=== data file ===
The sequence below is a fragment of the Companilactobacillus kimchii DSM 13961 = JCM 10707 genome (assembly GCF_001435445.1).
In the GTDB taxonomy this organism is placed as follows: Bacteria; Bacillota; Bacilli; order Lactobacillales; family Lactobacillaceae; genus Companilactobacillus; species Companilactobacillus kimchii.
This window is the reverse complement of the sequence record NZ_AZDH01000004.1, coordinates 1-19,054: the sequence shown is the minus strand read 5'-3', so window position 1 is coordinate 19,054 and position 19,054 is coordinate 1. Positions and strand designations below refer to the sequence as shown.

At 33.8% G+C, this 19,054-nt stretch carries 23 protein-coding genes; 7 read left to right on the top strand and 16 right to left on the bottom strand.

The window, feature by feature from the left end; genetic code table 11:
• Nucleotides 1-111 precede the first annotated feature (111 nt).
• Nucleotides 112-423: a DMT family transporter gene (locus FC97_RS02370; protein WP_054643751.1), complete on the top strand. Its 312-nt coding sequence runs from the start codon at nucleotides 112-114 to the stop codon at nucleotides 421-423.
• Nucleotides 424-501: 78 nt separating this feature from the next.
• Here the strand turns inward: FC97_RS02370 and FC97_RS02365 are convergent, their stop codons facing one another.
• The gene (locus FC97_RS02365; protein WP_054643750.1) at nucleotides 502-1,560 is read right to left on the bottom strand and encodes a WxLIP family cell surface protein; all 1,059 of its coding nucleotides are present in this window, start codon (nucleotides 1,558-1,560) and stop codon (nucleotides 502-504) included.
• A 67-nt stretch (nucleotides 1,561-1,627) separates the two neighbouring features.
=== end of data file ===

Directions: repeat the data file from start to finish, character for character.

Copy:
The sequence below is a fragment of the Companilactobacillus kimchii DSM 13961 = JCM 10707 genome (assembly GCF_001435445.1).
In the GTDB taxonomy this organism is placed as follows: Bacteria; Bacillota; Bacilli; order Lactobacillales; family Lactobacillaceae; genus Companilactobacillus; species Companilactobacillus kimchii.
This window is the reverse complement of the sequence record NZ_AZDH01000004.1, coordinates 1-19,054: the sequence shown is the minus strand read 5'-3', so window position 1 is coordinate 19,054 and position 19,054 is coordinate 1. Positions and strand designations below refer to the sequence as shown.

At 33.8% G+C, this 19,054-nt stretch carries 23 protein-coding genes; 7 read left to right on the top strand and 16 right to left on the bottom strand.

The window, feature by feature from the left end; genetic code table 11:
• Nucleotides 1-111 precede the first annotated feature (111 nt).
• Nucleotides 112-423: a DMT family transporter gene (locus FC97_RS02370; protein WP_054643751.1), complete on the top strand. Its 312-nt coding sequence runs from the start codon at nucleotides 112-114 to the stop codon at nucleotides 421-423.
• Nucleotides 424-501: 78 nt separating this feature from the next.
• Here the strand turns inward: FC97_RS02370 and FC97_RS02365 are convergent, their stop codons facing one another.
• The gene (locus FC97_RS02365; protein WP_054643750.1) at nucleotides 502-1,560 is read right to left on the bottom strand and encodes a WxLIP family cell surface protein; all 1,059 of its coding nucleotides are present in this window, start codon (nucleotides 1,558-1,560) and stop codon (nucleotides 502-504) included.
• A 67-nt stretch (nucleotides 1,561-1,627) separates the two neighbouring features.